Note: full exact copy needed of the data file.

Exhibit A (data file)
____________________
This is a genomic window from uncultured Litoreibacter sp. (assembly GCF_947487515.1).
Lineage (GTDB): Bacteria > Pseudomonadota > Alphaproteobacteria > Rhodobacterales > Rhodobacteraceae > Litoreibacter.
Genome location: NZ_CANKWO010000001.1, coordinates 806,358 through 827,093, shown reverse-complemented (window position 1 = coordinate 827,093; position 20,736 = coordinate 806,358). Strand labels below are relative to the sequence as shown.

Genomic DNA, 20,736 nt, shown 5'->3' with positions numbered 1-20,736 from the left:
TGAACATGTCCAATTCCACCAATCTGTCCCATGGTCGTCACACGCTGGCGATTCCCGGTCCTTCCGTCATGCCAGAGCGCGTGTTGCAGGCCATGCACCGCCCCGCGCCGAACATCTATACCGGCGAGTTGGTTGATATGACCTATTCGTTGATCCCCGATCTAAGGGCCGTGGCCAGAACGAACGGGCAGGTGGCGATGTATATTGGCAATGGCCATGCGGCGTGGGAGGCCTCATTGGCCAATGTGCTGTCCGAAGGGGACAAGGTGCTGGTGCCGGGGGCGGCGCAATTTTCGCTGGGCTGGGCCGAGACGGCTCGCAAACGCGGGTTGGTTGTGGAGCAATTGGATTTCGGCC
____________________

This is a genomic window from uncultured Litoreibacter sp. (assembly GCF_947487515.1).
Lineage (GTDB): Bacteria > Pseudomonadota > Alphaproteobacteria > Rhodobacterales > Rhodobacteraceae > Litoreibacter.
Genome location: NZ_CANKWO010000001.1, coordinates 806,358 through 827,093, shown reverse-complemented (window position 1 = coordinate 827,093; position 20,736 = coordinate 806,358). Strand labels below are relative to the sequence as shown.

Genomic DNA, 20,736 nt, shown 5'->3' with positions numbered 1-20,736 from the left:
TGAACATGTCCAATTCCACCAATCTGTCCCATGGTCGTCACACGCTGGCGATTCCCGGTCCTTCCGTCATGCCAGAGCGCGTGTTGCAGGCCATGCACCGCCCCGCGCCGAACATCTATACCGGCGAGTTGGTTGATATGACCTATTCGTTGATCCCCGATCTAAGGGCCGTGGCCAGAACGAACGGGCAGGTGGCGATGTATATTGGCAATGGCCATGCGGCGTGGGAGGCCTCATTGGCCAATGTGCTGTCCGAAGGGGACAAGGTGCTGGTGCCGGGGGCGGCGCAATTTTCGCTGGGCTGGGCCGAGACGGCTCGCAAACGCGGGTTGGTTGTGGAGCAATTGGATTTCGGCC